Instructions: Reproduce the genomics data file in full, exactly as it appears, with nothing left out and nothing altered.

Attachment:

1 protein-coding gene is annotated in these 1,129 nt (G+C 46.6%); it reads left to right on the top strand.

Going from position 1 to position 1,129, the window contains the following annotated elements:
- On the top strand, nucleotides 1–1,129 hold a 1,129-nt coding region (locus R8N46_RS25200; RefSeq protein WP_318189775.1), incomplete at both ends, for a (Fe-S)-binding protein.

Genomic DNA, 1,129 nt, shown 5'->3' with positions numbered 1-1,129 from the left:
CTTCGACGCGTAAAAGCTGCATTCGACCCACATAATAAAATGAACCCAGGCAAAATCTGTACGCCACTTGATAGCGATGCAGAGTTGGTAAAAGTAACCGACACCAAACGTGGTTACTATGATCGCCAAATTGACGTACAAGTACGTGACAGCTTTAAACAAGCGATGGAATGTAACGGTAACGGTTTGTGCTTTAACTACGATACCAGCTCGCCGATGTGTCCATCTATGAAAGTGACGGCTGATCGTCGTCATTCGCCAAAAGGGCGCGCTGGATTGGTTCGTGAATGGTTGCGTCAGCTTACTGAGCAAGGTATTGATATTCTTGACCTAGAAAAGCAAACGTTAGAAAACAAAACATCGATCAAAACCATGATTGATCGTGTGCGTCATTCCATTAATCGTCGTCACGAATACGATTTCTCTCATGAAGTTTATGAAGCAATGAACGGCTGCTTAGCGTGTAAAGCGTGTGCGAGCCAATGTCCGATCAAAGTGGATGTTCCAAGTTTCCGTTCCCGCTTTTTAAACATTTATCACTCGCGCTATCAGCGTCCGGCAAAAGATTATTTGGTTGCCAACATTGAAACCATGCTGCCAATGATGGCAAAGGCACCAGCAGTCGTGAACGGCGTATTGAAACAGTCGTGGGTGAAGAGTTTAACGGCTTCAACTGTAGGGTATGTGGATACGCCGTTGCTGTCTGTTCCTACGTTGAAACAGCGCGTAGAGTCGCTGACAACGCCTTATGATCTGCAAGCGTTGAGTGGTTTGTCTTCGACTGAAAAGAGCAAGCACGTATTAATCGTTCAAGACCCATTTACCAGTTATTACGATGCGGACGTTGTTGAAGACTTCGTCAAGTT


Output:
1 protein-coding gene is annotated in these 1,129 nt (G+C 46.6%); it reads left to right on the top strand.

Going from position 1 to position 1,129, the window contains the following annotated elements:
- On the top strand, nucleotides 1–1,129 hold a 1,129-nt coding region (locus R8N46_RS25200; RefSeq protein WP_318189775.1), incomplete at both ends, for a (Fe-S)-binding protein.

Genomic DNA, 1,129 nt, shown 5'->3' with positions numbered 1-1,129 from the left:
CTTCGACGCGTAAAAGCTGCATTCGACCCACATAATAAAATGAACCCAGGCAAAATCTGTACGCCACTTGATAGCGATGCAGAGTTGGTAAAAGTAACCGACACCAAACGTGGTTACTATGATCGCCAAATTGACGTACAAGTACGTGACAGCTTTAAACAAGCGATGGAATGTAACGGTAACGGTTTGTGCTTTAACTACGATACCAGCTCGCCGATGTGTCCATCTATGAAAGTGACGGCTGATCGTCGTCATTCGCCAAAAGGGCGCGCTGGATTGGTTCGTGAATGGTTGCGTCAGCTTACTGAGCAAGGTATTGATATTCTTGACCTAGAAAAGCAAACGTTAGAAAACAAAACATCGATCAAAACCATGATTGATCGTGTGCGTCATTCCATTAATCGTCGTCACGAATACGATTTCTCTCATGAAGTTTATGAAGCAATGAACGGCTGCTTAGCGTGTAAAGCGTGTGCGAGCCAATGTCCGATCAAAGTGGATGTTCCAAGTTTCCGTTCCCGCTTTTTAAACATTTATCACTCGCGCTATCAGCGTCCGGCAAAAGATTATTTGGTTGCCAACATTGAAACCATGCTGCCAATGATGGCAAAGGCACCAGCAGTCGTGAACGGCGTATTGAAACAGTCGTGGGTGAAGAGTTTAACGGCTTCAACTGTAGGGTATGTGGATACGCCGTTGCTGTCTGTTCCTACGTTGAAACAGCGCGTAGAGTCGCTGACAACGCCTTATGATCTGCAAGCGTTGAGTGGTTTGTCTTCGACTGAAAAGAGCAAGCACGTATTAATCGTTCAAGACCCATTTACCAGTTATTACGATGCGGACGTTGTTGAAGACTTCGTCAAGTT